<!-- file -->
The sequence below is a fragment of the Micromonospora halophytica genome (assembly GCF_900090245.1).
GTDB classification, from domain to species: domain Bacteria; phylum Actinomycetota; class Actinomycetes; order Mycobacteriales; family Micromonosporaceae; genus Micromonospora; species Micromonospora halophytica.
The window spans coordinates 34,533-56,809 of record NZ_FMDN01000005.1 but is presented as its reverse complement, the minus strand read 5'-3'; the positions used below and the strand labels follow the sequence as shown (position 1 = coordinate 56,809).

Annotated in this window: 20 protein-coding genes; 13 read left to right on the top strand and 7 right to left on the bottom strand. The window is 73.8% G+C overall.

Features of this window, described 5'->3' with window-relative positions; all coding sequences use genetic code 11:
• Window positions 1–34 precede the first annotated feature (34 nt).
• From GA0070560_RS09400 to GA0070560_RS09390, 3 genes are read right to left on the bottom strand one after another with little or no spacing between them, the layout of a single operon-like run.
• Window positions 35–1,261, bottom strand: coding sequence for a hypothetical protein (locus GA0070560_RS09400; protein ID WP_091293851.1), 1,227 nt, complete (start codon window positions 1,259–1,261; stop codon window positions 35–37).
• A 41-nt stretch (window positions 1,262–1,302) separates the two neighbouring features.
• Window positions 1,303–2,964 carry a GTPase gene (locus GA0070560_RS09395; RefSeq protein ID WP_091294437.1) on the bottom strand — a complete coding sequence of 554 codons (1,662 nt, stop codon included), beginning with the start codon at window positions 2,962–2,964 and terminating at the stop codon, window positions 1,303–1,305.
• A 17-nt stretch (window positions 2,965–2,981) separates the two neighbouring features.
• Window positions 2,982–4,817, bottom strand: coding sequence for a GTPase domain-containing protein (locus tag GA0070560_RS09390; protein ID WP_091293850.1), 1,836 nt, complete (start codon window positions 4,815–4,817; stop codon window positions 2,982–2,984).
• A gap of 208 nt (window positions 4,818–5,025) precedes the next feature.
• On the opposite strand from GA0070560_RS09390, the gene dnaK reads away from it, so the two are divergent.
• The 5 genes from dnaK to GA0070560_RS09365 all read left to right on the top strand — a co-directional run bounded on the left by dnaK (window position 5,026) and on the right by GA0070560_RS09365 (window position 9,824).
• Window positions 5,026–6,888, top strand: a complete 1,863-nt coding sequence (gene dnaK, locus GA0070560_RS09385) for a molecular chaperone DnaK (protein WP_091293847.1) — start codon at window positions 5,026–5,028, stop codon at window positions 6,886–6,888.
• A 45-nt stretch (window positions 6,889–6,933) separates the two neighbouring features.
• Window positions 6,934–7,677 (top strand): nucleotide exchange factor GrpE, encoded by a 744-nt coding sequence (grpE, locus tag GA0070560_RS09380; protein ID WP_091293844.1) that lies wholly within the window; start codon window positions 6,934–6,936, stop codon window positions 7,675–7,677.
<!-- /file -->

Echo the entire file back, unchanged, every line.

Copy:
The sequence below is a fragment of the Micromonospora halophytica genome (assembly GCF_900090245.1).
GTDB classification, from domain to species: domain Bacteria; phylum Actinomycetota; class Actinomycetes; order Mycobacteriales; family Micromonosporaceae; genus Micromonospora; species Micromonospora halophytica.
The window spans coordinates 34,533-56,809 of record NZ_FMDN01000005.1 but is presented as its reverse complement, the minus strand read 5'-3'; the positions used below and the strand labels follow the sequence as shown (position 1 = coordinate 56,809).

Annotated in this window: 20 protein-coding genes; 13 read left to right on the top strand and 7 right to left on the bottom strand. The window is 73.8% G+C overall.

Features of this window, described 5'->3' with window-relative positions; all coding sequences use genetic code 11:
• Window positions 1–34 precede the first annotated feature (34 nt).
• From GA0070560_RS09400 to GA0070560_RS09390, 3 genes are read right to left on the bottom strand one after another with little or no spacing between them, the layout of a single operon-like run.
• Window positions 35–1,261, bottom strand: coding sequence for a hypothetical protein (locus GA0070560_RS09400; protein ID WP_091293851.1), 1,227 nt, complete (start codon window positions 1,259–1,261; stop codon window positions 35–37).
• A 41-nt stretch (window positions 1,262–1,302) separates the two neighbouring features.
• Window positions 1,303–2,964 carry a GTPase gene (locus GA0070560_RS09395; RefSeq protein ID WP_091294437.1) on the bottom strand — a complete coding sequence of 554 codons (1,662 nt, stop codon included), beginning with the start codon at window positions 2,962–2,964 and terminating at the stop codon, window positions 1,303–1,305.
• A 17-nt stretch (window positions 2,965–2,981) separates the two neighbouring features.
• Window positions 2,982–4,817, bottom strand: coding sequence for a GTPase domain-containing protein (locus tag GA0070560_RS09390; protein ID WP_091293850.1), 1,836 nt, complete (start codon window positions 4,815–4,817; stop codon window positions 2,982–2,984).
• A gap of 208 nt (window positions 4,818–5,025) precedes the next feature.
• On the opposite strand from GA0070560_RS09390, the gene dnaK reads away from it, so the two are divergent.
• The 5 genes from dnaK to GA0070560_RS09365 all read left to right on the top strand — a co-directional run bounded on the left by dnaK (window position 5,026) and on the right by GA0070560_RS09365 (window position 9,824).
• Window positions 5,026–6,888, top strand: a complete 1,863-nt coding sequence (gene dnaK, locus GA0070560_RS09385) for a molecular chaperone DnaK (protein WP_091293847.1) — start codon at window positions 5,026–5,028, stop codon at window positions 6,886–6,888.
• A 45-nt stretch (window positions 6,889–6,933) separates the two neighbouring features.
• Window positions 6,934–7,677 (top strand): nucleotide exchange factor GrpE, encoded by a 744-nt coding sequence (grpE, locus tag GA0070560_RS09380; protein ID WP_091293844.1) that lies wholly within the window; start codon window positions 6,934–6,936, stop codon window positions 7,675–7,677.